To the coffee shop or the bar?
By Anthony Muccigrossi | Published March 3, 2016
Coffee and alcohol go with college life like crayons and boogers go with elementary school.
From the sepia-toned photograph of coffee you just scrolled past on Tumblr, to the Instagram photo you just liked of your friend clutching their favorite beer, caffeine and the sauce have become synonymous with college.
And it makes sense: after a long day of classes, some students turn to coffee to refuel or alcohol to unwind. So do college students prefer to socialize at a bar or a coffee shop?
In an unscientific survey that polled 65 Kean students and 22 others using various channels like Twitter and Facebook, 38 people said that they prefer to spend their time in a coffee shop, 31 people said a bar and 18 said neither.
“I’m more of a quiet, more of a like let’s-sit down-[and]-read-with-a-cup-of-coffee [person],” said Alyssa Bodycombe, a barista at the Starbucks coffee stand located in the Center for Academic Success building.
“I don’t like the atmosphere that comes with the alcohol,” she added, speaking the bar setting.
Bodycombe did admit to going to Brewed Awakening located on Main Street in Metuchen when she was younger and didn’t work for Starbucks though.
On the Kean campus, there are plenty of places for students to get their daily dose of caffeine, including the other Starbucks inside the Nancy Thompson Library.
Since Kean University is a dry campus, students must resort to consuming alcohol off school property, like at Suspenders on Magie Avenue in Union. However, Ursino, located in the STEM building, but currently closed for renovations, is the only bar on campus.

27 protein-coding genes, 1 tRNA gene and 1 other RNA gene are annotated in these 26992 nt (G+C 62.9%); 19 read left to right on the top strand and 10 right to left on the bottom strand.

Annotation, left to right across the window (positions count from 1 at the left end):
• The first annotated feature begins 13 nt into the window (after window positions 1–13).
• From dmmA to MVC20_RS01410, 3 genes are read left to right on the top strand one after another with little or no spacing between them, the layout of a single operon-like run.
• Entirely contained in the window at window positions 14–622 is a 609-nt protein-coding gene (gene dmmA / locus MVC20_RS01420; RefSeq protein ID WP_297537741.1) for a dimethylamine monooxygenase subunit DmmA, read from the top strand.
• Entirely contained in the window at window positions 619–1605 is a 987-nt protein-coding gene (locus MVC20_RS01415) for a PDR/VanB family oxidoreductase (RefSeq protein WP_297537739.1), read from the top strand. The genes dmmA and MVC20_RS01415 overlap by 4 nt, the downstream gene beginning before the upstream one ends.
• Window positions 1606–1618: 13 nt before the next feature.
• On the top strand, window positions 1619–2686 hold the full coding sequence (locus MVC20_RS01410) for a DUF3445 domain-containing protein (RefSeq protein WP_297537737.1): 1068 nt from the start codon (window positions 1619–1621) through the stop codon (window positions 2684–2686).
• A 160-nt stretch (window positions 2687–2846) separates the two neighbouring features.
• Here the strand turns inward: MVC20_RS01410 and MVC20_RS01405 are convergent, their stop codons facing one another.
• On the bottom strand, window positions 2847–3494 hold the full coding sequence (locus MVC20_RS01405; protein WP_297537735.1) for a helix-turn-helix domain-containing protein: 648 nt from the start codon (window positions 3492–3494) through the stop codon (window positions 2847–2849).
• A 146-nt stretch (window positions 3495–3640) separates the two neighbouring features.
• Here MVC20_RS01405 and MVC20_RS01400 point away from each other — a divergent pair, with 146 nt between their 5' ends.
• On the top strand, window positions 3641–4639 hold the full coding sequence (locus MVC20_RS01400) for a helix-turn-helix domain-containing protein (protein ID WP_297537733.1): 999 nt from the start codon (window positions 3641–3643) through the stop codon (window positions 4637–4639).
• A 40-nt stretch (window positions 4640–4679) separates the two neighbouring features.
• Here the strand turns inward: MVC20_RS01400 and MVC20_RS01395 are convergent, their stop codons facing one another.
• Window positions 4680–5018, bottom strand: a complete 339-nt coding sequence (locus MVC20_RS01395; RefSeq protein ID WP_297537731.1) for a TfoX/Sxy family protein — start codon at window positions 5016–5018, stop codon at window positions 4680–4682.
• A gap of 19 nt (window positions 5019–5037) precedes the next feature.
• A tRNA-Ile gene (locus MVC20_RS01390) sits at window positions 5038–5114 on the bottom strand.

For one Kean student, a cold one or some bubbly is the way to go.
“At a bar, liquor is flowing, so you are able to kind of get more comfortable with people,” said Julian Arias, a senior, majoring in communication studies.
The Tower asked an adult with a background in cognitive psychology to weigh in on the why youngin’s might prefer the cozy coffee-spot over the bar scene.
“You would imagine that more of them [students] would prefer to spend time in coffee shops, where they could both socialize and do school work,” said Dr. Suzanne Bousquet, dean of the College of Humanities and Social Sciences.
Bousquet said she has seen students playing card games, listening to music, and doing homework, which she cited as being unusual to see in a bar.
For this particular age group, social engagement is very important,” said Bousquet.